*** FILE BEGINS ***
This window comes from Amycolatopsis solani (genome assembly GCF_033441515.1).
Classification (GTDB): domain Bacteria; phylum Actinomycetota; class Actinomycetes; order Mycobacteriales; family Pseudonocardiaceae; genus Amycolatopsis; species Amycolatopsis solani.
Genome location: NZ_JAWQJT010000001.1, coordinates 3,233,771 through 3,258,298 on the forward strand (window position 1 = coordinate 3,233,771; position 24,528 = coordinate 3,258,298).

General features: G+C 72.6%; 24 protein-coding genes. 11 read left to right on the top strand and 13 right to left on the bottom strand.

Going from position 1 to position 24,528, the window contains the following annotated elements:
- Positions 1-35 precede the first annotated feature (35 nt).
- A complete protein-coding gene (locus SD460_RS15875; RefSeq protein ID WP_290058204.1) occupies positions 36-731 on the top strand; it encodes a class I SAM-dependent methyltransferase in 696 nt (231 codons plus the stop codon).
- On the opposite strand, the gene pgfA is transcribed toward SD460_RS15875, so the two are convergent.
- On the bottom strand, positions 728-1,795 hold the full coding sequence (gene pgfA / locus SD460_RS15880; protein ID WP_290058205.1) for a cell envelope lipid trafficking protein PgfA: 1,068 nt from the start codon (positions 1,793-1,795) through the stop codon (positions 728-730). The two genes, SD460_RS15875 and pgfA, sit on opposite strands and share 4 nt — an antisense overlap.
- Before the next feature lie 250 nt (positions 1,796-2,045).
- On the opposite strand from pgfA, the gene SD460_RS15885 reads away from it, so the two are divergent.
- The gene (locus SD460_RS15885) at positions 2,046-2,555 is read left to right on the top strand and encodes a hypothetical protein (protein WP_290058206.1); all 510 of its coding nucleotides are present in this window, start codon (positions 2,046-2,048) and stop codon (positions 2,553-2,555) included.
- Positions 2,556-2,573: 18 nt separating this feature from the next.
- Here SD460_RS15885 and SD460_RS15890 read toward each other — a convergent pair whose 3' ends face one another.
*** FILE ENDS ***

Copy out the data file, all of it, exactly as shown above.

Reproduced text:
This window comes from Amycolatopsis solani (genome assembly GCF_033441515.1).
Classification (GTDB): domain Bacteria; phylum Actinomycetota; class Actinomycetes; order Mycobacteriales; family Pseudonocardiaceae; genus Amycolatopsis; species Amycolatopsis solani.
Genome location: NZ_JAWQJT010000001.1, coordinates 3,233,771 through 3,258,298 on the forward strand (window position 1 = coordinate 3,233,771; position 24,528 = coordinate 3,258,298).

General features: G+C 72.6%; 24 protein-coding genes. 11 read left to right on the top strand and 13 right to left on the bottom strand.

Going from position 1 to position 24,528, the window contains the following annotated elements:
- Positions 1-35 precede the first annotated feature (35 nt).
- A complete protein-coding gene (locus SD460_RS15875; RefSeq protein ID WP_290058204.1) occupies positions 36-731 on the top strand; it encodes a class I SAM-dependent methyltransferase in 696 nt (231 codons plus the stop codon).
- On the opposite strand, the gene pgfA is transcribed toward SD460_RS15875, so the two are convergent.
- On the bottom strand, positions 728-1,795 hold the full coding sequence (gene pgfA / locus SD460_RS15880; protein ID WP_290058205.1) for a cell envelope lipid trafficking protein PgfA: 1,068 nt from the start codon (positions 1,793-1,795) through the stop codon (positions 728-730). The two genes, SD460_RS15875 and pgfA, sit on opposite strands and share 4 nt — an antisense overlap.
- Before the next feature lie 250 nt (positions 1,796-2,045).
- On the opposite strand from pgfA, the gene SD460_RS15885 reads away from it, so the two are divergent.
- The gene (locus SD460_RS15885) at positions 2,046-2,555 is read left to right on the top strand and encodes a hypothetical protein (protein WP_290058206.1); all 510 of its coding nucleotides are present in this window, start codon (positions 2,046-2,048) and stop codon (positions 2,553-2,555) included.
- Positions 2,556-2,573: 18 nt separating this feature from the next.
- Here SD460_RS15885 and SD460_RS15890 read toward each other — a convergent pair whose 3' ends face one another.